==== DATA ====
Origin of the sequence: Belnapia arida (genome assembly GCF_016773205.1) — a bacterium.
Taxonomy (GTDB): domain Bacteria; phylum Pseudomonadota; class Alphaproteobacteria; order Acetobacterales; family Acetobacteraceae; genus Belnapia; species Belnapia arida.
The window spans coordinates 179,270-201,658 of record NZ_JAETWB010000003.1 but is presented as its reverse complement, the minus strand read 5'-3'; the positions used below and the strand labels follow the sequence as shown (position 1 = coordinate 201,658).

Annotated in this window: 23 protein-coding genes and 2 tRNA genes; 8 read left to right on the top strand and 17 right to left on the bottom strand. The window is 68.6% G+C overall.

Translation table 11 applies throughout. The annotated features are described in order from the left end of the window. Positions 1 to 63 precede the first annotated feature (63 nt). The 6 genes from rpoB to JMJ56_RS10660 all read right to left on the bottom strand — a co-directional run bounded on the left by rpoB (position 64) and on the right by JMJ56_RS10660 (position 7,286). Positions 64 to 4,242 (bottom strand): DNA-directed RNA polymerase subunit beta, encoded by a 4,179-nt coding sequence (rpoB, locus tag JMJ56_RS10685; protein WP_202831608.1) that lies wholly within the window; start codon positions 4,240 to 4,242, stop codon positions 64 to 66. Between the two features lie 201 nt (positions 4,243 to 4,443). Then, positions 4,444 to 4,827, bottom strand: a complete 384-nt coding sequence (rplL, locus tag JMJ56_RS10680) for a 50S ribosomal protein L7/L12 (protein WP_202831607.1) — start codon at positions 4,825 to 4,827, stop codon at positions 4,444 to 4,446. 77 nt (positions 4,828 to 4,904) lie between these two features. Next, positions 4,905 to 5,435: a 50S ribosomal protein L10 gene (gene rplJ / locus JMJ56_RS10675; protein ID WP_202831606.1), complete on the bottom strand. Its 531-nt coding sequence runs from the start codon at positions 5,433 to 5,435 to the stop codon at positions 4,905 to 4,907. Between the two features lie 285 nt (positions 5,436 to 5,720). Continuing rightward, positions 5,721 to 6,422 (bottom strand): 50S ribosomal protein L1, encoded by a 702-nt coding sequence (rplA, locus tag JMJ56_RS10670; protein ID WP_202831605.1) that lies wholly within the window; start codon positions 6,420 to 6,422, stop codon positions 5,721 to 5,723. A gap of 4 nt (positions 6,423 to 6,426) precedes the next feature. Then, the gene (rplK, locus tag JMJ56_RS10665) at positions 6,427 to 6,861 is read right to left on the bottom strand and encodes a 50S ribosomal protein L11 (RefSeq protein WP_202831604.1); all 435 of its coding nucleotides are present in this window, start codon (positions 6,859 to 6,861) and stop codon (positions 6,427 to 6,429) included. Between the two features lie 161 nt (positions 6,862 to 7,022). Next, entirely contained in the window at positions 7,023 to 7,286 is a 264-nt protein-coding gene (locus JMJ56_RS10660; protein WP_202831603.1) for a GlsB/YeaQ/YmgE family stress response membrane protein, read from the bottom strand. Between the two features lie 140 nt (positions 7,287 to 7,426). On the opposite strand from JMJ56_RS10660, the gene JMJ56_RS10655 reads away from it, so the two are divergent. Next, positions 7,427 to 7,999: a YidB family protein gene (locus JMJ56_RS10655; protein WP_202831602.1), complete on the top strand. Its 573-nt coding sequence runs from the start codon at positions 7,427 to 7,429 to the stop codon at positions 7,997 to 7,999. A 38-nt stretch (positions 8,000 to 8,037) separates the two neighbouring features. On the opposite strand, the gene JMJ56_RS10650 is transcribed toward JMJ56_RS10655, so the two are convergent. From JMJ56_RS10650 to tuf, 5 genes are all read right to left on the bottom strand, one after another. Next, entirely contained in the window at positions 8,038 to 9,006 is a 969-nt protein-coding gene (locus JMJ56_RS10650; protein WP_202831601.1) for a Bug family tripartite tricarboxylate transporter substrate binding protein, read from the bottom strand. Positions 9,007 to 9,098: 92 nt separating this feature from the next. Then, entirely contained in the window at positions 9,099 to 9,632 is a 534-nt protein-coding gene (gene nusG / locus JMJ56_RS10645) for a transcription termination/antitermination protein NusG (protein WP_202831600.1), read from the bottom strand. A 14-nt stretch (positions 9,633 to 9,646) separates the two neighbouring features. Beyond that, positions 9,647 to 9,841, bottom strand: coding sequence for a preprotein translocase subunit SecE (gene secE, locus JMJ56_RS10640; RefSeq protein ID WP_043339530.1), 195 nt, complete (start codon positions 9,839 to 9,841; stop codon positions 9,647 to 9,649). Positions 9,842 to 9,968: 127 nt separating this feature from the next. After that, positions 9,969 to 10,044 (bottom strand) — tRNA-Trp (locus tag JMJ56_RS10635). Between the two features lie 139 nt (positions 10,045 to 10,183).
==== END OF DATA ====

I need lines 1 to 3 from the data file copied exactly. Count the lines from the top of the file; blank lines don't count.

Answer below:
Origin of the sequence: Belnapia arida (genome assembly GCF_016773205.1) — a bacterium.
Taxonomy (GTDB): domain Bacteria; phylum Pseudomonadota; class Alphaproteobacteria; order Acetobacterales; family Acetobacteraceae; genus Belnapia; species Belnapia arida.
The window spans coordinates 179,270-201,658 of record NZ_JAETWB010000003.1 but is presented as its reverse complement, the minus strand read 5'-3'; the positions used below and the strand labels follow the sequence as shown (position 1 = coordinate 201,658).